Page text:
Joining RCEP is a must (3)
For 76 years (since the end of World War II), the Philippines has protected its agriculture sector from outside competition in the belief farmers weren’t ready to face competition from lower-cost produce from more efficient farmers.
For 76 years, government after government has promised to make agriculture competitive. It has never happened. Get that, 76 years of promises, 76 years of continued uncompetitiveness, 76 years of 12 governments unable to put their minds to a problem that needs fixing, that they kept promising to do, but never did. Will Ferdinand “Bongbong” Marcos Jr. be the one now to do it?
Agricultural workers are one of the poorest sectors in the Philippines. The poverty incidence among farmers and fisherfolks stood at 31.6 percent and 26.2 percent, respectively in 2018. The national average was 16.7 percent.
So what on earth do those clamoring to still protect our farmers until they are competitive expect to achieve now by delaying joining RCEP? A miracle? A sudden new government with the backbone, and a never-before-found capability to suddenly make us competitive; to suddenly be able to stop the smuggling, the influx of subsidized imports, and corruption; to correct the many ills of the sector with inducements and tough measures that work—when no one has before. On this, it’s important to note that smuggling, subsidized imports, and corruption are not in any way connected to whether we join RCEP or not. They exist with or without RCEP so they have to be addressed as problems on their own.
As it is, the market is already open for most of our agricultural products. Thus, the alleged fear of increased competition or influx of more agricultural goods is misplaced. It is not correct to say that agricultural products will be further liberalized under RCEP. Under existing FTAs (Asean+1 agreements), most agricultural products have already been liberalized except for some products classified as highly sensitive.
In RCEP, the Philippines has only offered 33 agricultural tariff lines for further liberalization or improvement. Out of these 33 agricultural tariff lines, 17 tariff lines are raw materials and eight are inputs. Only eight others are final produce.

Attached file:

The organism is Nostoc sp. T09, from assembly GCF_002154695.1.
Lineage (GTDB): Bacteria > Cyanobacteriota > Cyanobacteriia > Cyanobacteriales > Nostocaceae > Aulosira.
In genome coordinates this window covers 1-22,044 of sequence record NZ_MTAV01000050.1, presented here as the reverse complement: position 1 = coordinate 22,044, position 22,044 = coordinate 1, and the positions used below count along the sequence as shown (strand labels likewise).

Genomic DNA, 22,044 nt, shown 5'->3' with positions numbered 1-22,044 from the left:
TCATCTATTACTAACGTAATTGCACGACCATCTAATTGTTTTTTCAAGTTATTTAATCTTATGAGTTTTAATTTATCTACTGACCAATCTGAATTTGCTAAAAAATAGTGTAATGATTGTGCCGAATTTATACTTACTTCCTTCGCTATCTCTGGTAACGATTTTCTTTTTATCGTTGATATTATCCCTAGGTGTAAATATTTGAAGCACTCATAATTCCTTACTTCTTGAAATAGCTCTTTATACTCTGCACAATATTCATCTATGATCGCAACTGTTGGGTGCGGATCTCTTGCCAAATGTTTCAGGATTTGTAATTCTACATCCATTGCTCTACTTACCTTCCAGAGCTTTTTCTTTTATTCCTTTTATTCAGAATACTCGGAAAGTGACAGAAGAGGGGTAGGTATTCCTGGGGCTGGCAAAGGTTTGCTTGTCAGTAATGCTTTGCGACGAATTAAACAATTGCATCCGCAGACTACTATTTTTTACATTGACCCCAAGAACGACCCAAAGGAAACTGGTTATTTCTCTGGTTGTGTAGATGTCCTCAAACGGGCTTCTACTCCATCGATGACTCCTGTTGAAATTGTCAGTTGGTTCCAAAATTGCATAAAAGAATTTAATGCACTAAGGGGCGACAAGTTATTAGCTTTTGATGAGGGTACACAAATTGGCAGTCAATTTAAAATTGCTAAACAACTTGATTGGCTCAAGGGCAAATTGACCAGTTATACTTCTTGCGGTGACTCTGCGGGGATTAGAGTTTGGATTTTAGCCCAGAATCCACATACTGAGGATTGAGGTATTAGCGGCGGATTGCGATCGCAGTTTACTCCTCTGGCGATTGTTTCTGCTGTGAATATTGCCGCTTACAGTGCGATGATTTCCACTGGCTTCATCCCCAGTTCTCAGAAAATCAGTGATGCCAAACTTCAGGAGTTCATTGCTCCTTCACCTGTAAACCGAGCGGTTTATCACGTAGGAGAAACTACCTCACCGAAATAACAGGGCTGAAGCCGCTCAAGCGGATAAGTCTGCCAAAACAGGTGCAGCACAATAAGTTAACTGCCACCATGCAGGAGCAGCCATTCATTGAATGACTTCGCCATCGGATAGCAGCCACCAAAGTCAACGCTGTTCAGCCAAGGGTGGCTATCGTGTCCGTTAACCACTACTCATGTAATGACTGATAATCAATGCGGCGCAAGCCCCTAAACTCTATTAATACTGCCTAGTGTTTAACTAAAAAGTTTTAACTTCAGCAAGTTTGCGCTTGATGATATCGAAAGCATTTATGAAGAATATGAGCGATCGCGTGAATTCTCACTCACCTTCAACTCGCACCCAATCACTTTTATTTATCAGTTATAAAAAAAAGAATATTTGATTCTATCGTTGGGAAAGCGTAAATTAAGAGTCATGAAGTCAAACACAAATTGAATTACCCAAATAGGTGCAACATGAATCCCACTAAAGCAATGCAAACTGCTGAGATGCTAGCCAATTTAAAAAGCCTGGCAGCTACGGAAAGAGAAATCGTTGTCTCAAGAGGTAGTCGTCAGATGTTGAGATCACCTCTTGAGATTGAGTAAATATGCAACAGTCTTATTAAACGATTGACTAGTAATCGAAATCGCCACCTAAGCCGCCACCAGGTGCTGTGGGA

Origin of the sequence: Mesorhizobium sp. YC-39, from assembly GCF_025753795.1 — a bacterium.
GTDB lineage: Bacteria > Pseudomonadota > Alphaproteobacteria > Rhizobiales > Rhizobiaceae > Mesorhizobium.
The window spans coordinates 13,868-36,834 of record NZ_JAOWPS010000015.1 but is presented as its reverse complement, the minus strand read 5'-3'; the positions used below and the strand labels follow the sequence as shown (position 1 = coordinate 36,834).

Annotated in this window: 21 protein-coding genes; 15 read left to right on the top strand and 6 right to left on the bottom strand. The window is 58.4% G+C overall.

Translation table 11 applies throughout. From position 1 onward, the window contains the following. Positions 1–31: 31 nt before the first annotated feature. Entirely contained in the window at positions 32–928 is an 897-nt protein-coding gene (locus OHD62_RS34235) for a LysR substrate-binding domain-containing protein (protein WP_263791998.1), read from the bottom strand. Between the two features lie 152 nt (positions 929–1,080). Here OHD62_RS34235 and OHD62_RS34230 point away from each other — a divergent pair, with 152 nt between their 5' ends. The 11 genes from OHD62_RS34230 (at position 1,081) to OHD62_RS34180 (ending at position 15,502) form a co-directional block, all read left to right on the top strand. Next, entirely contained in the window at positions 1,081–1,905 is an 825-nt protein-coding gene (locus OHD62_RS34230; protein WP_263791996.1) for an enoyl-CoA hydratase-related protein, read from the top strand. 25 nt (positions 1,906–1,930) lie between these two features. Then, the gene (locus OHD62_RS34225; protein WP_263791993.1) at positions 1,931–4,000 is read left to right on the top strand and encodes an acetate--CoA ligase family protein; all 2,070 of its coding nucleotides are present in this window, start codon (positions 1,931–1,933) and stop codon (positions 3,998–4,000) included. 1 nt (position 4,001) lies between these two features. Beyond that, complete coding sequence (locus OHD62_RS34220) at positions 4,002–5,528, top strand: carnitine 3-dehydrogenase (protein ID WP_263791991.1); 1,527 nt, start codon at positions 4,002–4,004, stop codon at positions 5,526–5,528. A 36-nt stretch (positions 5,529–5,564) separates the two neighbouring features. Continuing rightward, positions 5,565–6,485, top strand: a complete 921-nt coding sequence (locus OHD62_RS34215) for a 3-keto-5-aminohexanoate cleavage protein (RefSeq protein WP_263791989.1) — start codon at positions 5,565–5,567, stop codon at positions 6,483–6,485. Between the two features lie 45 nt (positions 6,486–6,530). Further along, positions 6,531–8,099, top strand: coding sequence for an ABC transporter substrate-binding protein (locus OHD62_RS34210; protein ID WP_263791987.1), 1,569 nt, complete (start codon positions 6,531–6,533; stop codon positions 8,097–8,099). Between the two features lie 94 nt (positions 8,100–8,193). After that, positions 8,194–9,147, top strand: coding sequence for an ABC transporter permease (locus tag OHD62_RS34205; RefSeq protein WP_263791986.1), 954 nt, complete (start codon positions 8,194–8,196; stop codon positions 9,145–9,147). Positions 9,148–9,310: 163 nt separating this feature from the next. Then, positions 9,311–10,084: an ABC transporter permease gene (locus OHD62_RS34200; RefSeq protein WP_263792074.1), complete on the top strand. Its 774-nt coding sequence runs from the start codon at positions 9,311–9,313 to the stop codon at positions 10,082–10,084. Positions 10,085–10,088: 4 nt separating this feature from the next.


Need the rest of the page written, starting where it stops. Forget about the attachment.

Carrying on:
Moreover, the very sensitive agricultural products remain excluded from tariff commitment. In fact, more agricultural tariff lines will be excluded from tariff commitments under RCEP than currently are by the Asean Trade in Goods Agreement (ATIGA) and the Asean+1 FTAs.
Protecting the farmers and fishermen won’t save them, massively reforming how we support them will. The pressure of RCEP may help do that. Anyway, who are we trying to protect, the less than 10 million workers in the agriculture sector or 110 million people who have to eat? Some 26 million Filipinos can’t meet their basic living needs, 11 million of whom are so poor they can’t even meet their basic food needs. They need cheaper, readily available produce.
Not joining RCEP doesn’t help the Filipino farmer.
In conclusion, being part of RCEP is aligned with the current programs and projects of the national government in positioning the Philippines as a manufacturing hub, innovation hub, and center for training and education in the region including trade promotion initiatives for local products. And it is consistent with the open policy direction set by the laws this Congress has enacted.
Joining RCEP lowers the cost of business transactions, brings the Philippines into a market of 2.3 billion people on an equal footing, and shifts all bureaucracy online. It also results in lower tariffs for raw materials and components, giving us the ability to become world-competitive, as well as sets standards and rules that all must abide by, creating a stable platform investors will love. It sends a positive signal that the country is indeed open and able and willing to embrace high-quality FTAs. It’s a block of one-third of the world’s trade. Over time RCEP will become a similarly powerful block to the European Union.
The bottom line is it helps the people who matter the most: the 110 million Filipino consumers. They get more choices and lower-priced goods of consistent quality. We have no choice but to be in it. We can’t be a pariah sinking out of sight from where the world is heading. The Senate in the 18th Congress must ratify RCEP for the sake of our countrymen.
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